Celebrating Safely During the Holidays
It’s easy to let your guard down in social settings. You may feel pressured or obligated to attend gatherings and events because you may not have seen the people you care about for some time. You may not feel entirely comfortable doing so. Getting together should be done safely, and there are many ways to approach the upcoming holidays with safety in mind. Here are some ideas for the coming celebrations and precautions to take if you are considering hosting a gathering.
Gather information so you can decide whether to attend
You can do several things to help decide how comfortable you feel about attending an event you've been invited to. Even if you were feeling healthy when you accepted, it’s important to re-assess how well you feel both several days before the event, and the day of to see if you are experiencing any symptoms of COVID-19. Consider checking in with the host to see if other guests who have confirmed have indicated how they have been feeling in advance of the gathering. If you are uncomfortable with what you hear, it’s okay to decline the invitation.
It's also important to do a bit of research about the venue, whether it’s at someone’s home or a larger multi-purpose space and think about how the gathering might play out.
- If you know the room, be realistic about whether it's large enough for the number of guests attending. If you aren’t familiar with the space, find out. There should be enough room to maintain 2 meters or 6 feet of distance between people from different households.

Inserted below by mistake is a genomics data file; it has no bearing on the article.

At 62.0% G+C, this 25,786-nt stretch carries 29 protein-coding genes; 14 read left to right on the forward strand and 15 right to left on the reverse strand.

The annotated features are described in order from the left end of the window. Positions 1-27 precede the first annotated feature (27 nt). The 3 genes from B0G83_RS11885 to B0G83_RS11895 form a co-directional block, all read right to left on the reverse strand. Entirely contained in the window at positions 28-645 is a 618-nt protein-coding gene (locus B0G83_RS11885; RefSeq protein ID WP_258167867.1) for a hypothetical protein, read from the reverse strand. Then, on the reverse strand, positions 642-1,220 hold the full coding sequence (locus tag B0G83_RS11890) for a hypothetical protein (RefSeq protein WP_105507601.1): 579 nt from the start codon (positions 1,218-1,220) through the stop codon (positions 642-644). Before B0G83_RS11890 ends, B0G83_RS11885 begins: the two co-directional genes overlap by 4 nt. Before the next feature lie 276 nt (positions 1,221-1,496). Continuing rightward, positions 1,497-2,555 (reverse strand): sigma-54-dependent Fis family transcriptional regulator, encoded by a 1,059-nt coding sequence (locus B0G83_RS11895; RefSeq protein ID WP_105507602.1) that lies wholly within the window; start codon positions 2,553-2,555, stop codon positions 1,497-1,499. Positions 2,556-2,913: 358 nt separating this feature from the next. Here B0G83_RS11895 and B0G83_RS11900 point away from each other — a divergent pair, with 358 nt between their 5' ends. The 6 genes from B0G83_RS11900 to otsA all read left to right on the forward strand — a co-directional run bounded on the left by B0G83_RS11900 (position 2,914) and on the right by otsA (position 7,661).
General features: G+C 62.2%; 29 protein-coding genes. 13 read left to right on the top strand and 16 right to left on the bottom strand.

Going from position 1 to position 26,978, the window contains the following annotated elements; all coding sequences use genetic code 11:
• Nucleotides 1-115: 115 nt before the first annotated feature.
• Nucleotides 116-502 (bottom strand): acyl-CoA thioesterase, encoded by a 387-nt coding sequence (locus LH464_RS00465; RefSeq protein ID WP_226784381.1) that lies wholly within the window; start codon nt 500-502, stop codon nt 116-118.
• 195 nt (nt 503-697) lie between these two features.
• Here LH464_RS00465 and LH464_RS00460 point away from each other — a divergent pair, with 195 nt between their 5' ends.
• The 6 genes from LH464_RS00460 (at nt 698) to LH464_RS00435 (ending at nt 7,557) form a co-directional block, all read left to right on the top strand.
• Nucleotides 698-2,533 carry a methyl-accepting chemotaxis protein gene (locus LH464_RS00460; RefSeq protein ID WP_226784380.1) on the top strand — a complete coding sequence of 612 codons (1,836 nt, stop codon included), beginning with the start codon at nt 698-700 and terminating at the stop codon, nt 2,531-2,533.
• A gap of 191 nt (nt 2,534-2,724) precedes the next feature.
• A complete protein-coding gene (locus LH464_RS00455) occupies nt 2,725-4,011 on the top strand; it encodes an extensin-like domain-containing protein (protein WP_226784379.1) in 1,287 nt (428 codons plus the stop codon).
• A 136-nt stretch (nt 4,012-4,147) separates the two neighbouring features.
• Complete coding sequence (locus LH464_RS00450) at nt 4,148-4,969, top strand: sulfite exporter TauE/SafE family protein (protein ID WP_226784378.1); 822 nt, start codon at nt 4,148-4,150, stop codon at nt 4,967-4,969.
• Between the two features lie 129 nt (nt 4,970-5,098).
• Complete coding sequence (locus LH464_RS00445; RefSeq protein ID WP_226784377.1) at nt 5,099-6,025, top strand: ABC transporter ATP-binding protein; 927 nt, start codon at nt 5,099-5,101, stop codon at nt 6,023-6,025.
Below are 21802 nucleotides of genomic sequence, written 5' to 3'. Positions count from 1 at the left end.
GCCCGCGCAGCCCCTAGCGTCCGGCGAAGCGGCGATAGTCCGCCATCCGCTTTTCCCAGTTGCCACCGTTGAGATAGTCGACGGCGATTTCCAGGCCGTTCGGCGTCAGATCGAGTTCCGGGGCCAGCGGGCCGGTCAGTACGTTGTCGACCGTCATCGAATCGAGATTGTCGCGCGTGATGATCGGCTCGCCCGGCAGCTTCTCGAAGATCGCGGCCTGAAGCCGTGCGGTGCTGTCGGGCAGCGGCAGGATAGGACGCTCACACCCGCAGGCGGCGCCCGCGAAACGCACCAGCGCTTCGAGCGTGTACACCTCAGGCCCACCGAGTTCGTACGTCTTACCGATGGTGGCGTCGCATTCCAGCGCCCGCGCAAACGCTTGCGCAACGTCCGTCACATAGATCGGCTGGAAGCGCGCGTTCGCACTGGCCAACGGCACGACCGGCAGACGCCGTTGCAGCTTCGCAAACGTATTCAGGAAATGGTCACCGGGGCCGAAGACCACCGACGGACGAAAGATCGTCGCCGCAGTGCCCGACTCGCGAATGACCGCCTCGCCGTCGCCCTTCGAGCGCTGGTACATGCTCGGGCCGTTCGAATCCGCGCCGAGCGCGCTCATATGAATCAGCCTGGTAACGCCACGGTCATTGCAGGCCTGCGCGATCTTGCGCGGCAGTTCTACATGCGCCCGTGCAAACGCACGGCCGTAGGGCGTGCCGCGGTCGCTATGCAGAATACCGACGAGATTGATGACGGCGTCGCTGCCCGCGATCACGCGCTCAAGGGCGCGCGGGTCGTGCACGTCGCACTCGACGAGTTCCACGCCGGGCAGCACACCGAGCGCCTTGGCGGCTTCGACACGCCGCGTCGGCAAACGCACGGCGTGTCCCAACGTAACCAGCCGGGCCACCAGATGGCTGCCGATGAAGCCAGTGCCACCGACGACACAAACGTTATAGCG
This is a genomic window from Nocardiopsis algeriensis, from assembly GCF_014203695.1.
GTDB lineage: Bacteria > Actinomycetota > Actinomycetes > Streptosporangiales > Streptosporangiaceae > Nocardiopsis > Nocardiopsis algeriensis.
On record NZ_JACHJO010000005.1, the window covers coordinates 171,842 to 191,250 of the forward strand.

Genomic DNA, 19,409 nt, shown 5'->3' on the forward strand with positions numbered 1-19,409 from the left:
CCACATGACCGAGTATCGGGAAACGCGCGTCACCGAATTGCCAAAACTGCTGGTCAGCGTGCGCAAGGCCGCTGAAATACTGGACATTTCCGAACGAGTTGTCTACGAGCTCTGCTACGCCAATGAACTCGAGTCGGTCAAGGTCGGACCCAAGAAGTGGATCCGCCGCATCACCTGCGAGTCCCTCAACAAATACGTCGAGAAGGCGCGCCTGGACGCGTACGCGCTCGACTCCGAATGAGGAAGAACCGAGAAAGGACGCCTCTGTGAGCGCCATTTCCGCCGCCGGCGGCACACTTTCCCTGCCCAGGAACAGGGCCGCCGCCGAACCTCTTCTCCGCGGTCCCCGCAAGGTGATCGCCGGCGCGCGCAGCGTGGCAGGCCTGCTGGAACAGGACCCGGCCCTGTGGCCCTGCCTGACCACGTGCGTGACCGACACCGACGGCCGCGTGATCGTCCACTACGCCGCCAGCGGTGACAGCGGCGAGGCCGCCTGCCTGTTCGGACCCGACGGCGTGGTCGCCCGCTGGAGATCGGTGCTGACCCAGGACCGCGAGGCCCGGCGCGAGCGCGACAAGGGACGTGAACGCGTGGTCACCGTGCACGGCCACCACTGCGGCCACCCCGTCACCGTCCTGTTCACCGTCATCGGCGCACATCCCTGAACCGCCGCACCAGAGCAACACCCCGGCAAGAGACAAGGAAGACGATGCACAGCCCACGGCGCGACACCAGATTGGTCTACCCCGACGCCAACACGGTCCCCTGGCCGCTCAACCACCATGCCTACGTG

- You will also want to understand the cleaning protocols in place for sanitizing surfaces and washrooms and what may be set up to accommodate frequent handwashing.
- Are face coverings going to be mandatory or optional? Suppose they are required in a public venue. In that case, they will provide some measure of protection since COVID-19 is transmitted through respiratory droplets. While face coverings are strongly recommended for guests in a private home, hosts may feel awkward trying to reinforce this. You may want to consider picking up a medical-grade mask to wear since these have been proven more effective at shielding in close quarters than cloth masks.
- It’s a good idea to review some of the standard health screening questions with your host. Find out if anyone who will be attending has been in contact with someone who has tested positive for COVID-19. While they may have recovered, there is a risk that they could still be shedding the virus. Similarly, ask if anyone has travelled outside of the province or country in the 14 days leading up to the gathering. Find out if they have fulfilled mandatory quarantine requirements and been self-isolating.